Maynard, who had an aggressive form of brain cancer, took her life on Nov. 1.

“This bill will give capable adults who have been given a terminal medical prognosis a measure of control over their end-of-life care options,” Hoylman wrote in his memo, which was obtained by the Daily News.

But the proposal faces fierce opposition from religious groups.

“We knew the fight was coming,” said the Rev. Jason McGuire, executive director of New Yorker’s Family Research Foundation, an evangelical Christian group.

The New York Catholic Conference will also strongly oppose the Hoylman bill, spokesman Dennis Poust said.

Rev. Jason McGuire of the New Yorker’s Family Research Foundation opposes Hoylman’s proposal.
Rev. Jason McGuire of the New Yorker’s Family Research Foundation opposes Hoylman’s proposal.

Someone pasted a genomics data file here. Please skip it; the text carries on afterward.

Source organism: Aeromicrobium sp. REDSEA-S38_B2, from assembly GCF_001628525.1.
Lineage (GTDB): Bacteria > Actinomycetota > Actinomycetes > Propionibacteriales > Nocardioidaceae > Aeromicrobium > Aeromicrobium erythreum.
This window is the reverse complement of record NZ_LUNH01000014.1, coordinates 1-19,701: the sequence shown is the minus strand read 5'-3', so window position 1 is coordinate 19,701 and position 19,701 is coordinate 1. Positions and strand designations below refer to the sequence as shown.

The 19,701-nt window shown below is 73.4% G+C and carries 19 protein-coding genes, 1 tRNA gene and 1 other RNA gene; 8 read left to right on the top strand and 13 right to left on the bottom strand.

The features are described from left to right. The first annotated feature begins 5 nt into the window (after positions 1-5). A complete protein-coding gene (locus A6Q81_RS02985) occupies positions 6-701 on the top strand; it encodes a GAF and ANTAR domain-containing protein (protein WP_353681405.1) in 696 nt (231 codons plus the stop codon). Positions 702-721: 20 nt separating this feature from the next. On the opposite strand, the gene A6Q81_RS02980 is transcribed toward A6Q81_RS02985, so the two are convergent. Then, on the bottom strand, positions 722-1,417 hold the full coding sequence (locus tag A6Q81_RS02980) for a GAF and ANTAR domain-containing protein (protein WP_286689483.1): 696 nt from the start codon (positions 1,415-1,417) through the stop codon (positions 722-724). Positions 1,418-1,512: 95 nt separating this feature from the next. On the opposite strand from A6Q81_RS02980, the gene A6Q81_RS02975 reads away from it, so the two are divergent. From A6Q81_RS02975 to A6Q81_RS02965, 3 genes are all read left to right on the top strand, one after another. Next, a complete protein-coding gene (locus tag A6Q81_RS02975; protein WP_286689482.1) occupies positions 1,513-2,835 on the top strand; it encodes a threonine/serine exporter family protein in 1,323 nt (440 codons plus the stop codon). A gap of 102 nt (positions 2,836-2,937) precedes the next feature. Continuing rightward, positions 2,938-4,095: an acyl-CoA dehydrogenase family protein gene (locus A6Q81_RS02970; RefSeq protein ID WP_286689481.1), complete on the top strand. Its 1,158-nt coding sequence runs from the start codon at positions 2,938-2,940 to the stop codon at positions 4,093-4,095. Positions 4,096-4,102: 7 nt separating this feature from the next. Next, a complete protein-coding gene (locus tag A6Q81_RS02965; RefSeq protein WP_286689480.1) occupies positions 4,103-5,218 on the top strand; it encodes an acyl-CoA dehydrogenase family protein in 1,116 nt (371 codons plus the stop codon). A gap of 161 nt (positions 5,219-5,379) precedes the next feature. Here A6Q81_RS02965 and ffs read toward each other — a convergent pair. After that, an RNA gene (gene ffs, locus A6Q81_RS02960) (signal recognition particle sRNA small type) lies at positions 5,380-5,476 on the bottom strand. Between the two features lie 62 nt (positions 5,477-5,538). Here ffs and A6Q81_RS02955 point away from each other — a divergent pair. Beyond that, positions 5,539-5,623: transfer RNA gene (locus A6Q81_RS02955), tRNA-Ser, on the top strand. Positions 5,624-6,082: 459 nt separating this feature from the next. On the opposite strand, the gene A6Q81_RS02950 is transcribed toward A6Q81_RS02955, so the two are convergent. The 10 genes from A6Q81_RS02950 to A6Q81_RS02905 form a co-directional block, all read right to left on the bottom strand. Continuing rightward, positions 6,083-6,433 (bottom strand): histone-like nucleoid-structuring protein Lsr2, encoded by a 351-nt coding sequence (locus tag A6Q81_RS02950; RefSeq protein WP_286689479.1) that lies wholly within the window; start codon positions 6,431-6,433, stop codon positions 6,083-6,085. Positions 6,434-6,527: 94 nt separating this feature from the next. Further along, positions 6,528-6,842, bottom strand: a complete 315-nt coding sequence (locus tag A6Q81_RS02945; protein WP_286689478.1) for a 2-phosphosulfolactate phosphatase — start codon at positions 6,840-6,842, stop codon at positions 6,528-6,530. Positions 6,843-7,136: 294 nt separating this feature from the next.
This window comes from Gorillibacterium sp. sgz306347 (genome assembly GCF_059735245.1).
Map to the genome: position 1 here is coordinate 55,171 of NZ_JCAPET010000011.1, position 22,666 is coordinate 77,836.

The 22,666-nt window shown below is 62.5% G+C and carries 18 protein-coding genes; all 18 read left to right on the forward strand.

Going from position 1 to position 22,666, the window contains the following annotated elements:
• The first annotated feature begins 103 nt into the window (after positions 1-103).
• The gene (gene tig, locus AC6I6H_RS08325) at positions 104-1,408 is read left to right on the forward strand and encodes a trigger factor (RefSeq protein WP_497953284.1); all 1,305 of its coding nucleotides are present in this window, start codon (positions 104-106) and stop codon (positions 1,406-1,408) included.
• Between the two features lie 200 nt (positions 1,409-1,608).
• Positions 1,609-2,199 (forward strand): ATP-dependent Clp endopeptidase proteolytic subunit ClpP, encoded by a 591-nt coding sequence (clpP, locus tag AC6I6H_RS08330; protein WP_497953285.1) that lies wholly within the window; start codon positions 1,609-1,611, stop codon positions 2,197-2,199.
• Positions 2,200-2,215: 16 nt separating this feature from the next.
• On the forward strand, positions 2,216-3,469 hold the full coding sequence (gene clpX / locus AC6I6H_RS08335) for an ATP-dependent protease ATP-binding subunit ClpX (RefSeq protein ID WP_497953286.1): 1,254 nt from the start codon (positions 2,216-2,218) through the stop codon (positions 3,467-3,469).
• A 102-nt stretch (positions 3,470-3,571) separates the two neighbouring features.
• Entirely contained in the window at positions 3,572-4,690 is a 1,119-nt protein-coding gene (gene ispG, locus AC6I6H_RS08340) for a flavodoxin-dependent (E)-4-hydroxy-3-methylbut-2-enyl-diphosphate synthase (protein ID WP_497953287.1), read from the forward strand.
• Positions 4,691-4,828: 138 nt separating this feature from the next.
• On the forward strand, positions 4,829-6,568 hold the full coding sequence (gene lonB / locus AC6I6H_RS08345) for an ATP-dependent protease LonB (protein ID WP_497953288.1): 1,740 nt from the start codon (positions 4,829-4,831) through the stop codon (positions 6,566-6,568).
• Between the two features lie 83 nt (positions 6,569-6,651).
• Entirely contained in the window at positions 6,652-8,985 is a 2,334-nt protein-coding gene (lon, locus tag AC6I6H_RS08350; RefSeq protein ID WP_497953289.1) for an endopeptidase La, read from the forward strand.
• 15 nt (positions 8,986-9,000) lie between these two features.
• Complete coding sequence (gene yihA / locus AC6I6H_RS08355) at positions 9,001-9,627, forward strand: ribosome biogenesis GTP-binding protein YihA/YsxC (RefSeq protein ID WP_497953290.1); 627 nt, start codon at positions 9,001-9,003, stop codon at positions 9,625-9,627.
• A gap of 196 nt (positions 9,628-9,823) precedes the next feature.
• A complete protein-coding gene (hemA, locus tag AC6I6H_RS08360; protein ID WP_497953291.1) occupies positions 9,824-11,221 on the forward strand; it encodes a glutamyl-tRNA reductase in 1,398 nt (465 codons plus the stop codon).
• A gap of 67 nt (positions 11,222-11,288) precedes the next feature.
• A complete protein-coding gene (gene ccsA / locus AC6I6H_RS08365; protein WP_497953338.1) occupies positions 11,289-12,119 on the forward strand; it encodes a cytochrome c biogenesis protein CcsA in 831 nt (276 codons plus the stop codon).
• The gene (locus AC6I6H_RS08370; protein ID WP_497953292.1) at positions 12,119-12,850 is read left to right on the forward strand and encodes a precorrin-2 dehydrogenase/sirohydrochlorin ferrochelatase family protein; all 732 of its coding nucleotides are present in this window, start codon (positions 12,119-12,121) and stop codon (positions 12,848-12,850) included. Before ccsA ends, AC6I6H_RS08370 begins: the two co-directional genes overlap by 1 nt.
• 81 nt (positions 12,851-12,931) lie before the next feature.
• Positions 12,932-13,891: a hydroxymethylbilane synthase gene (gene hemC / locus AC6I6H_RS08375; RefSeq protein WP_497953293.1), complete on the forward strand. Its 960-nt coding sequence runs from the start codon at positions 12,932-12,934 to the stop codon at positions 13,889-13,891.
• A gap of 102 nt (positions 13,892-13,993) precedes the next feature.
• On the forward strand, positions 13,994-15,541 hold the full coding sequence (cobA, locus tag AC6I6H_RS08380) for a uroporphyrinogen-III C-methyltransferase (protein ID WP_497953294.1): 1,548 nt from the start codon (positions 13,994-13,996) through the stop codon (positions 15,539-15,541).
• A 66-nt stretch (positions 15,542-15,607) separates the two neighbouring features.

“We believe the so-called death with dignity movement is predicated on the false notion that there is something undignified about a natural death,” Poust said. “We don’t buy that.”

Poust said people who are diagnosed with months to live often defy expectations, and that the fear and depression felt by terminally ill patients can cloud their judgment.

The key provisions of Hoylman’s bill are modeled after the Oregon law.

Under his proposed Death With Dignity Act, a person seeking assisted suicide would have to be at least 18 and be given no more than six months to live.

The individual would have to make written and oral requests to a physician, and follow up with another verbal request at least 15 days later. The patient also must be deemed capable of making and communicating health care decisions, meaning advanced Alzheimer’s patients wouldn’t qualify.